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Book: Deuteronomy

Prophets and Politicians in Transition

In a time of transition, Moses models what is needed: assurance that the foundational covenant will be preserved by those called from the midst of the people to listen to and speak for God.

A Covenant for the Common Good

The weighty and earnest words of Deuteronomy ring out with welcome clarity in a time of partisan wrangling and division. God cuts to the chase, gets right to the bottom line, and calls out what is important—an invitation to a covenant for the common good.

Sabbath Made for Humankind—Deuteronomy 5:12-15; Mark 2:23—3:6

Not merely a time for ‘leisure’ or ‘recharging’, the notion of sabbath involves deep concepts of justice.

The Politics of Pressure—Deuteronomy 26:1-11 and Luke 4:1-13 (Jan Rippentrop)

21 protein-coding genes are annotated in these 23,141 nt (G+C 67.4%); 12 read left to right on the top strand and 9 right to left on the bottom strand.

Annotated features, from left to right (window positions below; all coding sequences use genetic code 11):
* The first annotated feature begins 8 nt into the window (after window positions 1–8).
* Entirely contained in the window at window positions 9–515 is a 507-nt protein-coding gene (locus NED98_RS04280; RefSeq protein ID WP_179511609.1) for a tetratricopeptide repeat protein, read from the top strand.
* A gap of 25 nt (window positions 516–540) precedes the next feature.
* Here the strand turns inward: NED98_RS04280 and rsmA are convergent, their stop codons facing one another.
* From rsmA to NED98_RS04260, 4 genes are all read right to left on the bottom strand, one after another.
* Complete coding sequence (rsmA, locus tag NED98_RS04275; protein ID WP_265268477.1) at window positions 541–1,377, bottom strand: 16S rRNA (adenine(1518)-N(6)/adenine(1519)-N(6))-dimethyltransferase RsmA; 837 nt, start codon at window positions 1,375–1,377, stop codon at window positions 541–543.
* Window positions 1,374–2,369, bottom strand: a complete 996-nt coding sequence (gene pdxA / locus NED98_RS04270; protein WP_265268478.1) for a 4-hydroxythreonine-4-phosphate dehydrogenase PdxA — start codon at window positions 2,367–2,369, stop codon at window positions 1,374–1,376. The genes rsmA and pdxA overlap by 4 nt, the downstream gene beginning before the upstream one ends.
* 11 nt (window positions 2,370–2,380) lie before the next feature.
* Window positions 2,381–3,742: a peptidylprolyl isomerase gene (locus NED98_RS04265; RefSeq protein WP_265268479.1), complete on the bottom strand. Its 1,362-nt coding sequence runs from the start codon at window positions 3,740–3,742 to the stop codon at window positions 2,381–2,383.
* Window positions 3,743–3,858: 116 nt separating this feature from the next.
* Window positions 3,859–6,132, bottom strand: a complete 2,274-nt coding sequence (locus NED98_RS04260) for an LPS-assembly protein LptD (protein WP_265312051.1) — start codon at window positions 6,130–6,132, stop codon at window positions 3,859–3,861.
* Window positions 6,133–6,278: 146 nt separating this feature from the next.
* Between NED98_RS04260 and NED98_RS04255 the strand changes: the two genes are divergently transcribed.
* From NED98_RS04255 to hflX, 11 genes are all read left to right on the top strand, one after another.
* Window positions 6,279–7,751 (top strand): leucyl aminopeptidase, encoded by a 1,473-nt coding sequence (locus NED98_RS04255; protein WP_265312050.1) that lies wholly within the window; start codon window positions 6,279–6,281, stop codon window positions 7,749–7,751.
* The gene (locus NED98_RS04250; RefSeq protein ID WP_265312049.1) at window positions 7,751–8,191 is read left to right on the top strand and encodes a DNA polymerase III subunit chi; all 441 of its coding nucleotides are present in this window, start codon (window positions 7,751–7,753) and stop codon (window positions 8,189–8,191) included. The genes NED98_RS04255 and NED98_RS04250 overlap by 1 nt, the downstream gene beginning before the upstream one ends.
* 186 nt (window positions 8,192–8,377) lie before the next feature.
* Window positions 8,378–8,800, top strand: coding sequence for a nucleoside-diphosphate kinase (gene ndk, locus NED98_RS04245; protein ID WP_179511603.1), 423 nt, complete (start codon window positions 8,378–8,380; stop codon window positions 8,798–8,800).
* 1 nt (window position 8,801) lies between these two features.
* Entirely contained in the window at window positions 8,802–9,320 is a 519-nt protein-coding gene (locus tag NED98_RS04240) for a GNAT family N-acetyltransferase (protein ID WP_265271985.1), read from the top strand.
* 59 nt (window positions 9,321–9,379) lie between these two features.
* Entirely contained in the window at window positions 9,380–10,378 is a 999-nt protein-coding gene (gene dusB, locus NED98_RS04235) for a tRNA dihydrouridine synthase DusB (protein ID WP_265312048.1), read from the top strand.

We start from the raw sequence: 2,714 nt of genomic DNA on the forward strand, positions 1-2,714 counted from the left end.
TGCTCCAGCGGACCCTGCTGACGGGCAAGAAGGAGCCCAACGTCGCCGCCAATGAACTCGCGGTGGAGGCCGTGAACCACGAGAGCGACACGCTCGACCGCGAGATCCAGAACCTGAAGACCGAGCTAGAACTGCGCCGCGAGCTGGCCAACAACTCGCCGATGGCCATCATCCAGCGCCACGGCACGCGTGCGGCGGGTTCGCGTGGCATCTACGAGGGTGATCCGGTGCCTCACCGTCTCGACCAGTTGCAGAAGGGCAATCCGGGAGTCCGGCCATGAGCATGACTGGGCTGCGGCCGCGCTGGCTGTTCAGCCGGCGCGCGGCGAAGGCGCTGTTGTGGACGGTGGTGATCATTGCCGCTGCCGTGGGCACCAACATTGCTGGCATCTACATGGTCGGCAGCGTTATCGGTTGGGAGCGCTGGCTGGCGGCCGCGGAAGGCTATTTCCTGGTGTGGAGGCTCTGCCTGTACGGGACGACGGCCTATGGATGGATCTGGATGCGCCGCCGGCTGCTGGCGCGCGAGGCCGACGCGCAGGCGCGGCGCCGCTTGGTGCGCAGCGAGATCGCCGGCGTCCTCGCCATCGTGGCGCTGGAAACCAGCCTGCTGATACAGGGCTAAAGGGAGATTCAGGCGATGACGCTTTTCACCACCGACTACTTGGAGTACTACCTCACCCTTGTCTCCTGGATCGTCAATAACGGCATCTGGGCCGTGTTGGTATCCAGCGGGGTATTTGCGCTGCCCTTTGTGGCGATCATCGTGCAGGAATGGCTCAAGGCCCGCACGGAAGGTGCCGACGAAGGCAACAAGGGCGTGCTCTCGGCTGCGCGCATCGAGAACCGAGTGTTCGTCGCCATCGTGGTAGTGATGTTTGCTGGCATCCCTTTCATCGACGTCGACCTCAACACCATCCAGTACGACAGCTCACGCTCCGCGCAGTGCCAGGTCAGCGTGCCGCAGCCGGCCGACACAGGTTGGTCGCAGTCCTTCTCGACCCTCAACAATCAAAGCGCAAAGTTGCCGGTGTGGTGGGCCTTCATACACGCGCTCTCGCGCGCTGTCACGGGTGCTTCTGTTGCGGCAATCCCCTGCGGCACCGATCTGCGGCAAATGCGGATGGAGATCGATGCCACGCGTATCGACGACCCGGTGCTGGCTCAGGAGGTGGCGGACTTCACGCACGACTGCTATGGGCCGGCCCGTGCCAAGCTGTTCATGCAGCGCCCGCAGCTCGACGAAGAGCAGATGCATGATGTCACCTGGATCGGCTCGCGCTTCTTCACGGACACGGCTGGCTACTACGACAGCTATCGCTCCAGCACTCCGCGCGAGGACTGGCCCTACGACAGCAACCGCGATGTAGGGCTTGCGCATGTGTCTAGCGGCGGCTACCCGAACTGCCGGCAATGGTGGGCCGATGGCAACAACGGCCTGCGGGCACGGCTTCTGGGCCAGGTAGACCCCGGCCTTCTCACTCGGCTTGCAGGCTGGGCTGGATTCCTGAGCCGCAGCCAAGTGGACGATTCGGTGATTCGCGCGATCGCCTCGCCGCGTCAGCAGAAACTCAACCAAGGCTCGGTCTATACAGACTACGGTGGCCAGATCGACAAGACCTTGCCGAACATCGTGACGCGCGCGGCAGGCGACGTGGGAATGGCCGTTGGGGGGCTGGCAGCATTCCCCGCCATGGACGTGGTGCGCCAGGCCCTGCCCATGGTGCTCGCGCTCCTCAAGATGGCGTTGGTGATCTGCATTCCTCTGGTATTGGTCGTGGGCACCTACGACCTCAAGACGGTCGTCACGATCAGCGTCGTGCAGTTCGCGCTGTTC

Deuteronomy 26 and Luke 4 both involve the navigating or enduring of pressures. The pressure of God’s liberating inbreaking overcomes and escapes those pressures that would exert themselves against it.

The Politics of Extraordinary Ordinariness—Deuteronomy 4:1-2, 6-9 (Alastair Roberts)

Moses taught Israel that its primary calling as a people before the nations was not conflict but witness through its showcasing of the goodness, wisdom, and righteousness of the divinely given law. Likewise, the chief political task of Christians is found in the cultivation of a quiet extraordinariness in the most ordinary affairs of life.

The Politics of Being Replaced—Deuteronomy 34:1-12 (Timothy Simpson)

In Deuteronomy 34, Moses ceases to be the leader of Israel. He is brought to the top of Mount Nebo, to look over the Promised Land. Timothy Simpson highlights six relevant principles that we can learn from this account.

The Politics of Choice: Deuteronomy 30:15-20

Fom the vantage point of those who would come after them, the Deuteronomist’s community realizes that, though there may appear to be a wide array of choices for the community to make about the direction it will take, in reality, there are still only two, and one is still unthinkable.